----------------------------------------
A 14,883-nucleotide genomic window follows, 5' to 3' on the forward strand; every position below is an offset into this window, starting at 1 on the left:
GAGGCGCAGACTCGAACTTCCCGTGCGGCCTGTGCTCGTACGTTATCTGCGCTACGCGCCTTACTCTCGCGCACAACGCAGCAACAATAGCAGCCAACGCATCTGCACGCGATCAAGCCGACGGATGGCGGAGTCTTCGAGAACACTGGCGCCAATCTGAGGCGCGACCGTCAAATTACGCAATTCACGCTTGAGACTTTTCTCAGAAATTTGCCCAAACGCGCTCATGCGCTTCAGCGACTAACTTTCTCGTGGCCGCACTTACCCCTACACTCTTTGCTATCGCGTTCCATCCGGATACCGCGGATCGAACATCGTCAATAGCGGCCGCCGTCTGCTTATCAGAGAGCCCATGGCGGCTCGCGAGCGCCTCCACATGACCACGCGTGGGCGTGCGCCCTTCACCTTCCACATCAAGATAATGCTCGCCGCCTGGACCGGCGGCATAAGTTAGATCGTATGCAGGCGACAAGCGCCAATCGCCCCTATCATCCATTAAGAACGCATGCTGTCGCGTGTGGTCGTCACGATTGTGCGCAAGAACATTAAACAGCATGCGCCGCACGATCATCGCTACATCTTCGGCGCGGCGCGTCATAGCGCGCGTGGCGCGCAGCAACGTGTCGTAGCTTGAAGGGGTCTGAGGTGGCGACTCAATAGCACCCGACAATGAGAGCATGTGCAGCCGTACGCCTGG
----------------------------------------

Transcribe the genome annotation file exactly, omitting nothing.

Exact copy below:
A 14,883-nucleotide genomic window follows, 5' to 3' on the forward strand; every position below is an offset into this window, starting at 1 on the left:
GAGGCGCAGACTCGAACTTCCCGTGCGGCCTGTGCTCGTACGTTATCTGCGCTACGCGCCTTACTCTCGCGCACAACGCAGCAACAATAGCAGCCAACGCATCTGCACGCGATCAAGCCGACGGATGGCGGAGTCTTCGAGAACACTGGCGCCAATCTGAGGCGCGACCGTCAAATTACGCAATTCACGCTTGAGACTTTTCTCAGAAATTTGCCCAAACGCGCTCATGCGCTTCAGCGACTAACTTTCTCGTGGCCGCACTTACCCCTACACTCTTTGCTATCGCGTTCCATCCGGATACCGCGGATCGAACATCGTCAATAGCGGCCGCCGTCTGCTTATCAGAGAGCCCATGGCGGCTCGCGAGCGCCTCCACATGACCACGCGTGGGCGTGCGCCCTTCACCTTCCACATCAAGATAATGCTCGCCGCCTGGACCGGCGGCATAAGTTAGATCGTATGCAGGCGACAAGCGCCAATCGCCCCTATCATCCATTAAGAACGCATGCTGTCGCGTGTGGTCGTCACGATTGTGCGCAAGAACATTAAACAGCATGCGCCGCACGATCATCGCTACATCTTCGGCGCGGCGCGTCATAGCGCGCGTGGCGCGCAGCAACGTGTCGTAGCTTGAAGGGGTCTGAGGTGGCGACTCAATAGCACCCGACAATGAGAGCATGTGCAGCCGTACGCCTGG